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Posts Tagged ‘Yoko Ono’


I am proposing to run twice, possibly thrice, weekly walking tours of Folkestone next summer (May to September 2017).

There are many practical considerations, including health and safety, marketing and potential licensing, that need to be addressed in the opening weeks of the New Year, but the crucial issue is the integrity of the tour itinerary itself.

Below are my initial thoughts on what route to take, and the issues to highlight at each stop and during the walk itself.

Currently, I envisage the tour lasting no longer than two hours.

These are still early thoughts and are subject to change. Being still a relative newbie, there is a distinct possibility that I may have missed something. This is where long term residents of Folkestone and others who have, like myself, come to love the town, can help me in fine tuning the details. I would be extremely grateful for their input and support.

I intend to finalise this by the end of February, allowing two months to work up the detailed commentary and supporting material.

I am extremely grateful for your assistance in this. Don’t feel you need to be gentle with me!

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Start: By the Earth Peace sign in front of The Grand Hotel on The Leas

Stop 1: The Grand Hotel
a. outline of tour – duration – route – stops – toilets – refreshments – approach to questions
b. history of The Leas and Folkestone as a holiday destination – English & French coast highlights
c. history of The Grand, including rivalry with The Metropole & links to royalty

d. introduction to Folkestone Triennial & Folkestone Artworks, specifically Earth Peace (Yoko Ono)

Walk 1: Along The Leas, passing the View Hotel, Ruth Ewan (clock) and Mark Ballinger’s (Folk Stones) artworks & talking benches

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Stop 2: Leas Cliff Hall 
a. history – construction – programme
b. William Harvey statue

Walk 2: Along The Leas passing the Leas Pavilion Theatre and the Leas Lift

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Stop 3: Step Short Arch
a. Folkestone’s role in war
b. construction
c. War Memorial
d. poppies

Walk 3: Down the Road of Remembrance

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Stop 4: Harbour Station / Harbour Arm entrance
a. role of trains bringing soldiers/holidaymakers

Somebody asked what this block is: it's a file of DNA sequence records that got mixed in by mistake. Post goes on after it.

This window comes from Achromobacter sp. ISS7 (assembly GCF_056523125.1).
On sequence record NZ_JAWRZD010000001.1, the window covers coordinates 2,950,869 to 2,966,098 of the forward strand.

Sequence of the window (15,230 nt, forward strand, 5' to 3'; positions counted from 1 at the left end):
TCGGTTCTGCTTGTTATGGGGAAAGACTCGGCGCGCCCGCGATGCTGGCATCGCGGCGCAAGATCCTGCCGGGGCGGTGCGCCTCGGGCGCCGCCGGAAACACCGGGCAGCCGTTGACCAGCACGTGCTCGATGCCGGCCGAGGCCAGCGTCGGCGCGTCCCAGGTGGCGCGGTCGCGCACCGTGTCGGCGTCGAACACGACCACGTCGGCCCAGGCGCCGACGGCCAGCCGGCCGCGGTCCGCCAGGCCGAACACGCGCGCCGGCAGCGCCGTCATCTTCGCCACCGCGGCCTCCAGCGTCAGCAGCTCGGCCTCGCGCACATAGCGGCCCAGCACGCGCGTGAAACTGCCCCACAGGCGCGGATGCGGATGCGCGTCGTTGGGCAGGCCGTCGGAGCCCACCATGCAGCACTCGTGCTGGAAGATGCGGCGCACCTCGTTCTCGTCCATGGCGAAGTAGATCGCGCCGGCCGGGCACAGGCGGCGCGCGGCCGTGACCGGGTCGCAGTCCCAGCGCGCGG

b. history of ferry / hovercraft services
c. Hamish Fulton’s metal sign
d. Grand Burstin Hotel
e. regeneration plans

Walk 4: Along the Harbour Arm, taking in views of the Harbour 

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Stop 5: Lighthouse on Harbour Arm

a. history
b. Weather is a Third to Place and Time artwork
c. Champagne Bar

Walk 5: Back along Harbour Arm and towards Harbour

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Stop 6: Harbour
a. fish market
b. history of fishing c/f activity today
c. seafood stalls
d. Rocksalt

Walk 6: Along The Stade to Sunny Sands

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Stop 7: Sunny Sands
a. beach & Coronation Parade
b. views to France, Harbour Arm, East Cliff, Dover Strait, the Warren & Samphire Hoe
c. Folkestone Mermaid (Cornelia Parker)

Walk 7: Back along The Stade and across to Creative Quarter entrance


Stop 8: The Old High Street
a. history
b. role of Creative Quarter
c. Quarterhouse

Walk 8: Up the Old High Street and onto The Bayle, highlighting galleries, restaurants and coffee shops

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Stop 9: The Bayle
a. history
b. Parade Steps
c. Shangri-La
d. British Lion
e. pond – child’s mitten (Tracey Emin)

Walk 9: Around The Bayle into Church Street

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Stop 10: Church of St Mary and St Eanswythe
a. history of christianity in Folkestone
b. life & sainthood of St Eanswythe

Walk 10: Through churchyard and along The Leas towards the Leas Lift

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Stop 11: Leas Lift
a. history – construction – importance
b. take lift down to Marine Parade

Walk 11: Along Marine Parade to entrance of Lower Leas Coastal Park


Stop 12: Lower Leas Coastal Park
a. background, construction & awards
b. Fun Zone
c. Amphitheatre
d. Adam Chodzko’s Pyramid

Walk 12: Through Lower Leas Coastal Park to beginning of Zigzag Path

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Stop 13: Zigzag Path
a. history

Walk 13: Up the Zigzag Path and along The Leas to The Grand Hotel

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Stop 14: The Grand Hotel
Finish by the Earth Peace sign in front of The Grand Hotel on The Leas

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A fanciful proposition?

Maybe.

Probably.

After all, there are no breathtaking bridges (unless you count the Foord Road railway viaduct), no crippling hills (no, not even the Old High Street), no $40 million properties (how much IS the Grand worth?) and no former high security prisons once claimed for Indian land sitting off the shore in Kent’s garden resort.

But, having spent a lot of time in San Francisco over the past twenty years, and written extensively about it in the past five years, I believe there are enough similarities to entitle me to suggest that it has more in common with my childhood playground, and now home, of Folkestone than one might at first think. The only differences are ones of scale and international repute.